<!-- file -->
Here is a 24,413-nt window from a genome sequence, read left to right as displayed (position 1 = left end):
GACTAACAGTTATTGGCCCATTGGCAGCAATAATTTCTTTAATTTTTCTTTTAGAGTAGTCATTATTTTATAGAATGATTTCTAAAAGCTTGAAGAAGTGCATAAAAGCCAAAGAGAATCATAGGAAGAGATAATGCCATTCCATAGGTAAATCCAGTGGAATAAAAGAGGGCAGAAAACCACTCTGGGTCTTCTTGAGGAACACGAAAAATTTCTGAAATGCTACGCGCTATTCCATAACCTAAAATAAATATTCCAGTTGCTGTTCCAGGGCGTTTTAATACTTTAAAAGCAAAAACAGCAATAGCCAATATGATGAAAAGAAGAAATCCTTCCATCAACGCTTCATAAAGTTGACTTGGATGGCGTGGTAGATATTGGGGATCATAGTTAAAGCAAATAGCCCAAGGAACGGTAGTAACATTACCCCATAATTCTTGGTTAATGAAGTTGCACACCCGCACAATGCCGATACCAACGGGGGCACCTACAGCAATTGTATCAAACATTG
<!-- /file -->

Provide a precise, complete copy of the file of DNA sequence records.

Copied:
Here is a 24,413-nt window from a genome sequence, read left to right as displayed (position 1 = left end):
GACTAACAGTTATTGGCCCATTGGCAGCAATAATTTCTTTAATTTTTCTTTTAGAGTAGTCATTATTTTATAGAATGATTTCTAAAAGCTTGAAGAAGTGCATAAAAGCCAAAGAGAATCATAGGAAGAGATAATGCCATTCCATAGGTAAATCCAGTGGAATAAAAGAGGGCAGAAAACCACTCTGGGTCTTCTTGAGGAACACGAAAAATTTCTGAAATGCTACGCGCTATTCCATAACCTAAAATAAATATTCCAGTTGCTGTTCCAGGGCGTTTTAATACTTTAAAAGCAAAAACAGCAATAGCCAATATGATGAAAAGAAGAAATCCTTCCATCAACGCTTCATAAAGTTGACTTGGATGGCGTGGTAGATATTGGGGATCATAGTTAAAGCAAATAGCCCAAGGAACGGTAGTAACATTACCCCATAATTCTTGGTTAATGAAGTTGCACACCCGCACAATGCCGATACCAACGGGGGCACCTACAGCAATTGTATCAAACATTG